Next generation metagenetic (=targeted metagenomics) sequencing allows biologists to reveal the whole microbial diversity of their samples without the limitations caused by culture and phenotypic identification techniques. Sequencing protocols are now standardized, and generating metagenetic data at low costs is no longer an issue thanks to benchtop sequencers. However, there are a lot of different analysis methodologies to interpret those results, with no standardization nor good practices guidelines.

Bioanalysts may have trouble evaluating the fidelity of the analytical pipelines and configuration profile they choose. Preconceptions on the composition of their samples are often the only elements used to criticize the results, and there is no standard method to evaluate the reliability of softwares. Moreover, it is very difficult to estimate analysis biases caused by the variation of parameters and the implemented algorithms, or to justify the choice of a certain reference databank.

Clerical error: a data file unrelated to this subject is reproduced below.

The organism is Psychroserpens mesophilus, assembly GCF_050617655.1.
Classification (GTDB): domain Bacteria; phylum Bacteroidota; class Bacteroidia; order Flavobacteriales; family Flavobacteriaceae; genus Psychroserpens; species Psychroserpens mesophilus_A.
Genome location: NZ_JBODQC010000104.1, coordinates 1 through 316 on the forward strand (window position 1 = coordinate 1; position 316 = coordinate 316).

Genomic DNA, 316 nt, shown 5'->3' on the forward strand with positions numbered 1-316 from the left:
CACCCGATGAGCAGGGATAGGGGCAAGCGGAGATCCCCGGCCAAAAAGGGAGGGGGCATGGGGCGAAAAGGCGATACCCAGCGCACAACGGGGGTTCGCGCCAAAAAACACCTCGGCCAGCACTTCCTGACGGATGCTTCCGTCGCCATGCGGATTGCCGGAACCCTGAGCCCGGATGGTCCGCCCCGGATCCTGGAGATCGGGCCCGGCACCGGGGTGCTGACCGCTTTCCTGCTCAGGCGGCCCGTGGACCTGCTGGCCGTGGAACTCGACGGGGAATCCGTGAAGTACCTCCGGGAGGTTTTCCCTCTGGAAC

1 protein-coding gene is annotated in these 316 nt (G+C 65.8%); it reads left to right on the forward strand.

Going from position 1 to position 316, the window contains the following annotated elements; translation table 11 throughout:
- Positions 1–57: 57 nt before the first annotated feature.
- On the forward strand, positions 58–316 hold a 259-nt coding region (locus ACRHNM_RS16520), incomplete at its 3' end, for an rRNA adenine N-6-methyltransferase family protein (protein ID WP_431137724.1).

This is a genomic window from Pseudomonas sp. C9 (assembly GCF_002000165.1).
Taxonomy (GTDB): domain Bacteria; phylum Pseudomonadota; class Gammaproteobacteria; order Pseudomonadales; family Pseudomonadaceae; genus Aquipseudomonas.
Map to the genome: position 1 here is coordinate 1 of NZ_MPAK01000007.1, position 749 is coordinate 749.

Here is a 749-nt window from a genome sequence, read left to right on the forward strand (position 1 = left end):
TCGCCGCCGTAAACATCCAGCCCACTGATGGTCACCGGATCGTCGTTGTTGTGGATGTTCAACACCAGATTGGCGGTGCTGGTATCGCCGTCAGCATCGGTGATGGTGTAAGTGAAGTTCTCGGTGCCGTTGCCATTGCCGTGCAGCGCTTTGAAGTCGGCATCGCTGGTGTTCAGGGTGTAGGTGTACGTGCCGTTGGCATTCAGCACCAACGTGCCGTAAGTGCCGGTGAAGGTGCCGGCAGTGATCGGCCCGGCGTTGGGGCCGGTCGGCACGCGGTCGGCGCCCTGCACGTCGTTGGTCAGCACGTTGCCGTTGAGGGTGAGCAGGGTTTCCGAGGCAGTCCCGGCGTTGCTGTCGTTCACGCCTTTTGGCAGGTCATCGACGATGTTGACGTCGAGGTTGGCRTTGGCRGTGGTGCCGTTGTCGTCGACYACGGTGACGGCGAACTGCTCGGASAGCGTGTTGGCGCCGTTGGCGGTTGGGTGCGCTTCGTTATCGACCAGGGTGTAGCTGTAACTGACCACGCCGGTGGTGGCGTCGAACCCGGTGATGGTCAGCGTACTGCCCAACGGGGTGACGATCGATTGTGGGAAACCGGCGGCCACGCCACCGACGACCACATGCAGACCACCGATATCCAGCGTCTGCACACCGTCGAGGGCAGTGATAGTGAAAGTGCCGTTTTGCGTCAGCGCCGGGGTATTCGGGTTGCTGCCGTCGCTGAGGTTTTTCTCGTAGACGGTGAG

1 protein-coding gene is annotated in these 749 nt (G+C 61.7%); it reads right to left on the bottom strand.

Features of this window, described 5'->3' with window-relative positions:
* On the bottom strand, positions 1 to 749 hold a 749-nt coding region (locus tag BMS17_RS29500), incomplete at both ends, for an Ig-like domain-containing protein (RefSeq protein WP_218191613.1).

The main focus of this PhD is to adress key metagenetic analysis issues in order to help bioanalysts to get a better grasp of their results, from experimental design to biological interpretation.

Preliminary work has been presented at the ECCB’14 (Europen Conference on Computational Biology) poster session (figure on the right) and at the 15th André Verbert day at Université de Lille (figure on the left).

This PhD is an ongoing project between Genes Diffusion, the TAG platform of Institut Pasteur de Lille and the Bonsai team from INRIA Lille and CRIStAL.